Public Relations Professionalism in FDRE Ministries: A Study on Four Ministerial Offices

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Addis Ababa University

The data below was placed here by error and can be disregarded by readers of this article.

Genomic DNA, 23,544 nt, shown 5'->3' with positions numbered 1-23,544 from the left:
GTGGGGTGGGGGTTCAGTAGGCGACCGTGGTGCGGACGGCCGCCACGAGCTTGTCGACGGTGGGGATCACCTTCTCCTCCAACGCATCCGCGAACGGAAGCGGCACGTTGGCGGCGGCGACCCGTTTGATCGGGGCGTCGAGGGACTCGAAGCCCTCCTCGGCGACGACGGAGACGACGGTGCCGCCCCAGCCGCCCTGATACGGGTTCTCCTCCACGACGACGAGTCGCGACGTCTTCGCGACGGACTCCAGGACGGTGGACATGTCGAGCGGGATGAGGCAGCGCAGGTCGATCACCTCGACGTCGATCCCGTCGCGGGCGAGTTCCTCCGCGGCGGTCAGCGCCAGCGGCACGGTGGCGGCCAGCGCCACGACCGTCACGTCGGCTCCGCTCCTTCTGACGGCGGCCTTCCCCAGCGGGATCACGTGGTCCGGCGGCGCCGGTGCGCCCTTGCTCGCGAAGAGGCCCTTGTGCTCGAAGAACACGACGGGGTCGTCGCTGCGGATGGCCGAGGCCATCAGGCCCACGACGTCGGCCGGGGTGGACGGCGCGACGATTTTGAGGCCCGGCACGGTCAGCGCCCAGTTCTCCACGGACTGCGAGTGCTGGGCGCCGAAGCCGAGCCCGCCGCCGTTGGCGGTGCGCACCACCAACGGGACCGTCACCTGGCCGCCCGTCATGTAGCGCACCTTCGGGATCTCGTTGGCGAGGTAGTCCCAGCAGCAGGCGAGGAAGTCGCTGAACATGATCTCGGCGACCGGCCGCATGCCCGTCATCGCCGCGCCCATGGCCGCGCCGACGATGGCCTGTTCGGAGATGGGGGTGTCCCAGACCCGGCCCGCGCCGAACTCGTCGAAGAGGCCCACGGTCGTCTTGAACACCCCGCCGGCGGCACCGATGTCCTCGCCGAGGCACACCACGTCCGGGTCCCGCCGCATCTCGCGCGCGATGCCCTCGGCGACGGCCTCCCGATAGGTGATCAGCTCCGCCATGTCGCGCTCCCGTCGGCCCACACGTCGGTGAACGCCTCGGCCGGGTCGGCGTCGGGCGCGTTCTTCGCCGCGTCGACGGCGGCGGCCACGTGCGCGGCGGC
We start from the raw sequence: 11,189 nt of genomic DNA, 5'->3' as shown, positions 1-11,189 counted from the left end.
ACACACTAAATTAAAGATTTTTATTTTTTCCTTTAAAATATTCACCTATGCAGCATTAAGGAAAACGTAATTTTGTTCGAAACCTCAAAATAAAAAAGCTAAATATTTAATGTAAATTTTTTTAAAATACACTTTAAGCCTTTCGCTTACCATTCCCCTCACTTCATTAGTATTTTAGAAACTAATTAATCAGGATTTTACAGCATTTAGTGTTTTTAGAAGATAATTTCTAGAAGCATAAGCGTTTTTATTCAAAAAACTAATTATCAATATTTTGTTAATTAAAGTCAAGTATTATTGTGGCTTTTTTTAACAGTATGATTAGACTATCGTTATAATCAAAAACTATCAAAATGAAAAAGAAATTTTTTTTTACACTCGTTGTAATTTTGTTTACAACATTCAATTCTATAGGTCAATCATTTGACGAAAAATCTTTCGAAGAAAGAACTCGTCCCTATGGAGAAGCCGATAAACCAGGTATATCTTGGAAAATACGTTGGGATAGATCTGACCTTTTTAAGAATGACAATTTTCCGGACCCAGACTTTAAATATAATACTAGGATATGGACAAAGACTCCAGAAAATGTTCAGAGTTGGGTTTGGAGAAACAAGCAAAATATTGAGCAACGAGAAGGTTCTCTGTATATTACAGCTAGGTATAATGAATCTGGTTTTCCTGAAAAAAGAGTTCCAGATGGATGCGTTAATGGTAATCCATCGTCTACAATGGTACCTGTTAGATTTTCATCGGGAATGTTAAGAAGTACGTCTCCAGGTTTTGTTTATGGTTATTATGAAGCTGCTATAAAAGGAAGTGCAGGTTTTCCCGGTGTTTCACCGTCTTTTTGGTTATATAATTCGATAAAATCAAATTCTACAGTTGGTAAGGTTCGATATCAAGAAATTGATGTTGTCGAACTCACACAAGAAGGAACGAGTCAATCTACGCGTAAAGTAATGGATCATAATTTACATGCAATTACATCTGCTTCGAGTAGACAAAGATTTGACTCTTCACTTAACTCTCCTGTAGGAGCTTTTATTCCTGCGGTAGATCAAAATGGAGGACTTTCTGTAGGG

The main objective of this study is to appraise the PRs professionalism practice in FDRE government ministries through such dimensions of PRs professionalism including professional education, availability of standards and code of ethics, autonomy, serving the public interest and existence of professional association. The study assessed four FDRE ministries PRs directorates by using a cross sectional survey study among the existing 20 ministries in the country. It used a descriptive method based on purposive sampling which is part of a non random technique. The study is a mixed type of study but inclined more towards a qualitative style having quantitative aspect. The study result grabbed from 30 questionnaires distributed for the PRs practitioners, five FGDs made with PRs practitioners and five interviews data conducted with three PRs directors in the target study area as well as two informants at AAU, SJC. Since this study is an appraisal about the professionalism of PRs; it is not expected to be a comprehensive study about PRs professionals’ themselves or issues related with professionalization uphill of the PRs profession. In relation to the education background of the PRs practitioners the study finding shows among the 30 questionnaire respondents 25 (80.6%) of them have BA/BSc and four (12.9%) of them are MA holders. Again among the total 30 respondents 17 (57%) of the practitioners were teachers, three (9.7%) of them came from journalism and communication, and 10 (33.3%) joined from a wide-ranging of work background. Even though there is a reasonable educational background and prior work experience; the actual PRs practice lacks attention, understood by the public as a governmentmouthpiece, lacks skillful practitioners, didn’t maintain by extensive professional training, follow-up and care from the government and lacks center of excellence for its professional growth and experience sharing among practitioners. Besides to this, the usage of standards for PRs work is found at low level since the actual situation is dominated by customary practice than strategic issues in each organization. Independent work and role in stakeholders’ activities also face bottlenecks to the PRs professionalism practice. The only positive result obtained from the study is the existence of practitioners’ attitude to serve the public at large. Nonetheless, the FGDs and interviews conducted with PRs practitioners; PRs directors and academicians at AAU, SJC so as to triangulate the data confirm that PRs has to wait long time to attain a professional status. It is found at its infant stage in the FDRE ministries and thus it needs to get favorable situation from the government, nurtured by PRs association and feed by higher institutions. At last, the student researcher believes the study would give a glimpse of facts about PRs professionalism in FDRE government ministries and help to point out the PRs professionalism gap in relation to the actual standard usage and ethical level of the professionals. Besides to this, it surely used as a springboard to further studies either by Ethiopians or overseas informants in the field of PRs professionalism in other governmental offices as well as private organizations.